| EVAN WOLFSON: “Marriage has always been a battleground over whether government or individuals should be able to make personal decisions.” |
IMAGE: Jeff Sheng
Next Tuesday, gay rights supporters across the country will be focused on the Northwest.
But it’s not Oregon that’s drawing attention. It’s Washington, where residents will decide whether to keep the state’s domestic partnership law when they vote on Referendum 71.
Polls for the group supporting a yes vote on 71 to keep domestic partnership show 53 percent of respondents favoring the measure and 36 percent opposing it.
Oregon’s domestic partnership law—passed by the Legislature—went into effect last year. Gay rights groups on this side of the Columbia River see no challenge to Oregon’s domestic partnership law on the horizon. In fact, activists are focused on getting full marriage rights for same-sex couples in Oregon. They’re planning now for a 2012 measure that would ask state voters to reverse Measure 36, the ban on same-sex marriage that Oregonians approved in 2004.
So with Washington gay rights supporters fighting this week to preserve freshly acquired domestic partnership rights and Oregon activists starting the push for marriage rights, WW called Evan Wolfson to ask how this all looks from his perch in New York as executive director of Freedom to Marry.
What the Washington vote means nationally: Washington isn’t the only state gay rights supporters will watch Election Night. Maine, one of six states that allow same-sex marriage, will decide whether to keep this right. “Washington is important because opponents want to strip away domestic partnership,” Wolfson says. “They’re both important. But in Maine, we actually have won the right to marry.”
If marriage rights are the ultimate goal, who cares what happens to domestic partnership? “Every day that people are denied their rights is a harsh and unnecessary injustice,” Wolfson says. “[But] to do the hard work of social change, you have to give people some time. That’s what happened in so many other social movements.”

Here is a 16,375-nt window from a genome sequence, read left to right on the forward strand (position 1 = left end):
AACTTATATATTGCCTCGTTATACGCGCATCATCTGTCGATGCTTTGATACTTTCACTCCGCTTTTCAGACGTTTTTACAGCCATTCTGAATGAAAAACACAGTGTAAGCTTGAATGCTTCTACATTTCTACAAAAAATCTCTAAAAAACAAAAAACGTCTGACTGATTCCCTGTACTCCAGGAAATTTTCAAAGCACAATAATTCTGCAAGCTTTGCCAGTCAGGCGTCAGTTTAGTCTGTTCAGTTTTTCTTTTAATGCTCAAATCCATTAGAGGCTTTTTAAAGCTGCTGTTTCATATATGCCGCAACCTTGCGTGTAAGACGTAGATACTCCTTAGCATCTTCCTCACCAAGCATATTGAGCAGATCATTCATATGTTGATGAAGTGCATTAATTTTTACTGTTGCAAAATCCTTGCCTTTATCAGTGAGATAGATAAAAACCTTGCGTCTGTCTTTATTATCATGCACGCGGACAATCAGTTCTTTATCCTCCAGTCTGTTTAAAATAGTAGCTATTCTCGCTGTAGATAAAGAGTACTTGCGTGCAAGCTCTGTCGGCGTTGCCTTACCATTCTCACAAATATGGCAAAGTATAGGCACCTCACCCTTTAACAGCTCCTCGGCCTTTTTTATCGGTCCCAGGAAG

How is it that ostensibly progressive West Coast states like Oregon and Washington lack same-sex marriage and supposedly stolid Iowa allows it? In Oregon, gay-marriage opponents pre-empted the discussion by getting Measure 36 on the ballot in 2004, Wolfson says. “People have had a chance now to see it [in other states],” he says, “and to see the sky didn’t fall.” There are other civil rights that gays and lesbians lack. Why focus on marriage? “ Marriage has always been a battleground over whether government or individuals should be able to make personal decisions,” Wolfson says. Among the historical examples he lists are interracial marriages, use of contraception and whether spouses must stay in abusive relationships.
Using the African-American civil rights movement as a historical parallel, where does the gay rights movement stand right now? In 1948, the California Supreme Court struck down the state’s ban on interracial marriage. In 1967, the U.S. Supreme Court also did so. Wolfson says the marriage-rights movement for gays and lesbians is at the equivalent of 1963 in that timeline. “We’re not there yet,” Wolfson says. “But we have momentum.”
Notable Oregon donors supporting Referendum 71: Nike ($5,000), Basic Rights Oregon ($2,500), Fat Cobra adult video stores owner Patrick Lanagan ($1,000), state Rep. Tina Kotek (D-Portland) ($100).
What Basic Rights Oregon is doing: Phone banking 6-9 pm Wednesday, Oct. 28, and Thursday, Oct. 29. To learn more, call 222-6151, ext. 109, or email firstname.lastname@example.org.
EDITOR’S NOTE: Wolfson will speak about winning marriage rights for Oregon same-sex couples, at SEIU Local 49, 3536 SE 26th Ave. 6 pm Monday, Nov. 2; and at St. James Lutheran Church, 1325 SW Park Ave. 9:30 am Tuesday, Nov. 3.